UPDATE 24October2020: Added “after” picture at the end.
Any of you who tried to make an appointment this week (19-23 Oct 2020) might have heard that I’m out of the office and not able to take appointments, even telemedicine. He’s taking a vacation? The nerve! you might have thought. But, no, it’s not a vacation.
our IT infrastructure
You might know that for about 15 years before I went to medical school, I was a digital design engineer and telecommunications security consultant. What you might not know is that I run the entire information technology (IT) infrastructure for Sacramento Medical Oasis, Inc. — and there’s a lot of it. We handle multiple telephone lines, multiple fax lines, SMS (text messaging), email, telemedicine (our own Jitsi Meet system), electronic medical records (EMR), virtual private networking, domain name resolution (DNS), serving our web sites, electronic prescription verification, practice management, payment processing… the list goes on.
Why? First is money. If you go into a typical medical practice, IT infrastructure is usually one of their biggest expenses (though somewhat difficult to see, as it is divided among many different vendors). Running everything in-house, on repurposed out-of-date computers, keeps our costs low. Our datacenter runs primarily on solar power (with battery, grid, and then generator backup) on a stack of salvage servers.
The next driving factor is privacy. Benjamin Franklin once quipped that “three people can keep a secret if two of them are dead.” Yet many medical practices blithely share your personal medical information with their phone company, their EMR provider, their cloud services, their telemedicine provider, their web host, their email provider, their billing and practice management system, and on and on. Each of those, in turn, is likely to share your information with their IT infrastructure providers. At the end of the day, “privacy” legislation like HIPAA only promises that doctors will only share your information with people who promise to only share your information with other people who promise to only share your information with other people who promise… — you get the picture. By keeping your information completely within our own systems, we don’t have to rely on a long chain of pinky-swears to keep your data private.
repairs and maintenance
When we started this adventure—over ten years ago—I threw together much of the infrastructure over a long weekend. The idea was to get the basics in place, then refine during those long, slow months as the business was ramping up. Fortunately for our cash flow, but unfortunately for my recreational and family time, that slow ramp-up happened much faster than we had imagined possible. In true there is nothing so permanent as a temporary fix fashion, the work of updating and maintaining the IT infrastructure fell to my evenings and weekends, where it has remained for a decade. I think I’ve done well keeping up, but we’ve still accumulated technical debt. We now have over two dozen servers, a complex power management system that integrates the solar, 13 KWh battery, and grid power and lets us remotely dump lower-priority loads in the event of prolonged grid and solar outages. We have a two-level HVAC system for keeping all those servers cool even on backup power. I’ve had to add and remove multiple servers and switches and UPS units and fiber interfaces, often under intense time constraints (we don’t like the phones, faxes, or the EMR to be down even momentarily during business hours!). Try though I might to keep things neat, eventually the cabling gets our of control (see the photograph, above). We’ve generally been able to keep our software up to date, too, but there are one or two legacy systems that we have been unable to move to current systems because I haven’t had the time to do the reconfiguration.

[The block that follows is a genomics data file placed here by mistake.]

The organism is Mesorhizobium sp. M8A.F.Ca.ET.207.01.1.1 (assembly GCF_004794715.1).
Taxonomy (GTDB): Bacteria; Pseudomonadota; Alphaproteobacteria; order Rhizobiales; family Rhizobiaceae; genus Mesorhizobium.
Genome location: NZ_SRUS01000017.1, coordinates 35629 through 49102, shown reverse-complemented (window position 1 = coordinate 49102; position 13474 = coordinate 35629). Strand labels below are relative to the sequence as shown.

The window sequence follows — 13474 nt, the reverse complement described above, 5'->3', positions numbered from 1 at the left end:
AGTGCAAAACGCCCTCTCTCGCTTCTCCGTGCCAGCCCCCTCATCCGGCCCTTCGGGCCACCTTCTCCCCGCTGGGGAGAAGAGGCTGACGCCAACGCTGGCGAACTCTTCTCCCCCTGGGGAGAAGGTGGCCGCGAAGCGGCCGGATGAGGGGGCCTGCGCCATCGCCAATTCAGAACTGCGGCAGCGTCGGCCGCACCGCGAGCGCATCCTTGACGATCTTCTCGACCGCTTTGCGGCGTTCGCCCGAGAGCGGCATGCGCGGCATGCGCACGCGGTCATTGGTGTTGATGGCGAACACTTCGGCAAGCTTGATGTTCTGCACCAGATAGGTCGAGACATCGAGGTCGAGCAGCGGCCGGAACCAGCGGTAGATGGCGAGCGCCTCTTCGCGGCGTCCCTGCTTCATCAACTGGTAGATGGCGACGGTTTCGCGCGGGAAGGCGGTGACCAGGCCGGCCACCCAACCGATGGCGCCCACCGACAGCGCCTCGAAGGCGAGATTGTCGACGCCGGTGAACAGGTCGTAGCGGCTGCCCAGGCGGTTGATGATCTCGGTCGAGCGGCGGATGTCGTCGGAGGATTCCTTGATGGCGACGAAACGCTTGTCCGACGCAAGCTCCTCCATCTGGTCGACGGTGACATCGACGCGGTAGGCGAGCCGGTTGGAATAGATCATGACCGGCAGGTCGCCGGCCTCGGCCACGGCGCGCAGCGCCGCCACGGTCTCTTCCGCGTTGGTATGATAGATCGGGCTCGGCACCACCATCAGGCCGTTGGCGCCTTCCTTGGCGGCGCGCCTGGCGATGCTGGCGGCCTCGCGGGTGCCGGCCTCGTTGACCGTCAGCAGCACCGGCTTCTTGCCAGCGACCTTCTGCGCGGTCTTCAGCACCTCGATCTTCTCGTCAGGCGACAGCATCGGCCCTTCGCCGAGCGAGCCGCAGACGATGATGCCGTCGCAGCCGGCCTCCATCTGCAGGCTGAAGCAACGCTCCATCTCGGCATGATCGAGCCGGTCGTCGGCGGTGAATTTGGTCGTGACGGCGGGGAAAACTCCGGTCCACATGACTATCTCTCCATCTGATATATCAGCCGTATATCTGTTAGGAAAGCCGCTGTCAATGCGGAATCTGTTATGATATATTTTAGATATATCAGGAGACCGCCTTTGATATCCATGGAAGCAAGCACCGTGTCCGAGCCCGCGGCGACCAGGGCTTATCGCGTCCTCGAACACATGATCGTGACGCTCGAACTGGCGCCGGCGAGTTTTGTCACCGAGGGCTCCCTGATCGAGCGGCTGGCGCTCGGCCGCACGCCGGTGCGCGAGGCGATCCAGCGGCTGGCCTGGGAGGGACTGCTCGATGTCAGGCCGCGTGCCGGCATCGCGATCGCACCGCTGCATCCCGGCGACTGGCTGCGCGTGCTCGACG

It eventually became clear that there simply wasn’t time to keep seeing patients and do the bulk work needed to pay off our technical debt. I tried to slow down the practice—I haven’t taken a new patient since August 2019—but then Covid–19 happened and the work of caring for my existing patients suddenly increased several fold. Nor has the crisis resolved in anything like the amount of time we all hoped for. Like single parents everywhere, I’m having to deal with “distance learning” while juggling a sharp increase in the acuity of patients’ anxiety and depression while keeping up on a daily flood of new information on the pandemic while coping with political unrest and racial injustice and limited opportunities for socializing and exercising and keeping my home sanitized and the air breathable as wildfires burn down the state. The only solution seemed to be to take a week away from direct patient care and take care of some of the deferred maintenance, though a week isn’t nearly enough to completely catch up.
how it affects you
I wish that, apart from making appointments harder to get this month, it wouldn’t have much effect on patient care. I don’t anticipate any visible problems during business hours, but there might be times after hours when an email is delayed or even bounces, or the phone system is temporarily down, or I’m not able to answer email or texts as quickly as usual (not that I’ve been able to keep up with that lately, either). Please be patient, and know that these infrastructure improvements will lead to A Brighter Future™.
There’s still a bit of work to do, but things are looking a lot better already…